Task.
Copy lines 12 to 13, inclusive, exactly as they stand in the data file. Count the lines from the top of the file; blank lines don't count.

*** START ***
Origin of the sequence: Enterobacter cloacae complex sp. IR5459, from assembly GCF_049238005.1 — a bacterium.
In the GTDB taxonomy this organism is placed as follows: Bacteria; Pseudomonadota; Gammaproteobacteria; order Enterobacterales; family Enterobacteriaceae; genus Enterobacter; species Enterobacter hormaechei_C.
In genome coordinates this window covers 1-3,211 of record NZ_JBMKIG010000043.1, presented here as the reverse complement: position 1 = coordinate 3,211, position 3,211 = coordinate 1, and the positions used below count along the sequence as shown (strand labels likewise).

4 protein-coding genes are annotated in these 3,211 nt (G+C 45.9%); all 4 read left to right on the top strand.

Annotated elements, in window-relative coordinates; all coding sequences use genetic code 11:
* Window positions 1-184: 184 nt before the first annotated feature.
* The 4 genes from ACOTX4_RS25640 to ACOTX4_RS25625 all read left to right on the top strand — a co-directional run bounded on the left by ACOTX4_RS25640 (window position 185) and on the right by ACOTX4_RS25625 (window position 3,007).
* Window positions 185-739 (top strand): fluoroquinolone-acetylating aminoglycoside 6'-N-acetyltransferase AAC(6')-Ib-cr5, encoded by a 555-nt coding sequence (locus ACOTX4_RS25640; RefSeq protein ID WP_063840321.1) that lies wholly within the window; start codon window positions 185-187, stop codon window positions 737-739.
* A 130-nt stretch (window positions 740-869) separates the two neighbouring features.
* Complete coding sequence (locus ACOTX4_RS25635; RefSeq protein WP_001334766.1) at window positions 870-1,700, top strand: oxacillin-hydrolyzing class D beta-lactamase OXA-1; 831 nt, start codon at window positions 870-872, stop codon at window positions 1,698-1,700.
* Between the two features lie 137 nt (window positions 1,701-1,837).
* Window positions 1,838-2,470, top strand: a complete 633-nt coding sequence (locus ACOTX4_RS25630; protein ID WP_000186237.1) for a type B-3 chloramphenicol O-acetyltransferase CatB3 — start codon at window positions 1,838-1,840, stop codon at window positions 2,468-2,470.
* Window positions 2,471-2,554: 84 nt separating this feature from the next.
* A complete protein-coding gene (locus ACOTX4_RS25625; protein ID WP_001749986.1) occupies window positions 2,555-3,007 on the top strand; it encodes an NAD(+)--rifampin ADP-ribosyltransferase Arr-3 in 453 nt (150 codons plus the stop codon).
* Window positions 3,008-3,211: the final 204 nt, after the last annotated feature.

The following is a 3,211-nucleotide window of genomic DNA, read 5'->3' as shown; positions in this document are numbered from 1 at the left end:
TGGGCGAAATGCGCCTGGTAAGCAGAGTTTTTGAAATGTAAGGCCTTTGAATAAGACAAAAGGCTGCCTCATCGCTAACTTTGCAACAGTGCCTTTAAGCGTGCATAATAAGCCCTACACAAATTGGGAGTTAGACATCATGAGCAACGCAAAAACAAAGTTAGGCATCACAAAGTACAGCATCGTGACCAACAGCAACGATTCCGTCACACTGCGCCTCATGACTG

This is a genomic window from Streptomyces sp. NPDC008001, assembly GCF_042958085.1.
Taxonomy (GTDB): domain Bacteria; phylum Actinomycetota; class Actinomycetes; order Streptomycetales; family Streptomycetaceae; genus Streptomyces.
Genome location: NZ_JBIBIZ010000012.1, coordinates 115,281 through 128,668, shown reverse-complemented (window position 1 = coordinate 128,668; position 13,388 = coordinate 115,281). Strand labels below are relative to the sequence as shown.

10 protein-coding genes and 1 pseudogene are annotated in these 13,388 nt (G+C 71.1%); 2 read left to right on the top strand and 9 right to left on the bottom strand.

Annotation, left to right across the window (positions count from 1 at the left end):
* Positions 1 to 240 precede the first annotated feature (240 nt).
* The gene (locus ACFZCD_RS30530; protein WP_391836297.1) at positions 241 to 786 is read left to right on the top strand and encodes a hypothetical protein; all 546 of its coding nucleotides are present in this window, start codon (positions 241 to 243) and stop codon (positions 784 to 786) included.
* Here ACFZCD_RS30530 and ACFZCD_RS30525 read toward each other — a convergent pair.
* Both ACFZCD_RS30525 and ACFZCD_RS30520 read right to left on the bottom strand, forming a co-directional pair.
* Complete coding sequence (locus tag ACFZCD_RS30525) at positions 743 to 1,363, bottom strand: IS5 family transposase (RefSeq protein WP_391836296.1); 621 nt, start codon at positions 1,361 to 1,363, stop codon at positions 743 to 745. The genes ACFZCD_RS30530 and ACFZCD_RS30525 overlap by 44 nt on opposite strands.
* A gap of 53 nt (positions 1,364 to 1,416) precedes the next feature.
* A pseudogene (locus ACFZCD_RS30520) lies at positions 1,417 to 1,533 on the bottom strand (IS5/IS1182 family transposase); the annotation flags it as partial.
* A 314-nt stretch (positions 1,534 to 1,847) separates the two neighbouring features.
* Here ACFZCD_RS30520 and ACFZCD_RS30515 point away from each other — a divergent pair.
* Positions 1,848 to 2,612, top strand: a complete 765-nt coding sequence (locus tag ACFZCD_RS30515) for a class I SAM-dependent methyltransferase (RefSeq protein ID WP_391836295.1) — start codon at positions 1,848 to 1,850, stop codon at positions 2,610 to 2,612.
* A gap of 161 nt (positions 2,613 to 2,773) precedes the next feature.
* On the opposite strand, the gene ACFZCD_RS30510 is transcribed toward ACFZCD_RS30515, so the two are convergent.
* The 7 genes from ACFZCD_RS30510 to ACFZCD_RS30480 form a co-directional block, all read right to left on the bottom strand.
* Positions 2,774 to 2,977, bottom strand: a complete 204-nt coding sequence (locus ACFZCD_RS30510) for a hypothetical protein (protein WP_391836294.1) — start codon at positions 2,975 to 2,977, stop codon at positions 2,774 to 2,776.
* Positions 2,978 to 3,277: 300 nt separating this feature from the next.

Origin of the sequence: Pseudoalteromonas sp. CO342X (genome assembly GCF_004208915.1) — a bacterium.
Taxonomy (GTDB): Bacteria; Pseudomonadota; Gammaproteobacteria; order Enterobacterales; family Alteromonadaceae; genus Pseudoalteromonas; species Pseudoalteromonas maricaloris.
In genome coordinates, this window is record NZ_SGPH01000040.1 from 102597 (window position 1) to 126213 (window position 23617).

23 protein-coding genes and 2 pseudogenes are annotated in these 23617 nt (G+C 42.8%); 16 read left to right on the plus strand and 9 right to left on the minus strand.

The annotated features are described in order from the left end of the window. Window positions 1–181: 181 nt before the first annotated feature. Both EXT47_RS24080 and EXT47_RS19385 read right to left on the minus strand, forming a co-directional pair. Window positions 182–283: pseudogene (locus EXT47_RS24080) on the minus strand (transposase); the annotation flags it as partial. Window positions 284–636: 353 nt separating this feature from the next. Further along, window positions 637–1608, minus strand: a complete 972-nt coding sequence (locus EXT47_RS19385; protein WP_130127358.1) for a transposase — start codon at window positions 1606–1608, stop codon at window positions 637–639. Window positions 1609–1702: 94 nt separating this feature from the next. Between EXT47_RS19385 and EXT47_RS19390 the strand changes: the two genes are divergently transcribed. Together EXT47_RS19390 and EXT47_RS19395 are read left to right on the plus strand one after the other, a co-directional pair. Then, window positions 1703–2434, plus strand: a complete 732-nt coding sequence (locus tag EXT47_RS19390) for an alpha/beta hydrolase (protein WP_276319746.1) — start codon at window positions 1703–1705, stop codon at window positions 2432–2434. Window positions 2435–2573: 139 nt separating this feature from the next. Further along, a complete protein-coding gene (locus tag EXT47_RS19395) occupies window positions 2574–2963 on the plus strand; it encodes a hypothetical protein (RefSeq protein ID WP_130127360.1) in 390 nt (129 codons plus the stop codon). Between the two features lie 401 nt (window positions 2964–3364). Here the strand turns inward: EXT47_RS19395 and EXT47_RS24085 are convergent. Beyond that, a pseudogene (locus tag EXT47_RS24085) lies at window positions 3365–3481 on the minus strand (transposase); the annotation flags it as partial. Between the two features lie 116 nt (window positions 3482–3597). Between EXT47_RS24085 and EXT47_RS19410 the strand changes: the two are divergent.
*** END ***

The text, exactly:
* Window positions 1,838-2,470, top strand: a complete 633-nt coding sequence (locus ACOTX4_RS25630; protein ID WP_000186237.1) for a type B-3 chloramphenicol O-acetyltransferase CatB3 — start codon at window positions 1,838-1,840, stop codon at window positions 2,468-2,470.
* Window positions 2,471-2,554: 84 nt separating this feature from the next.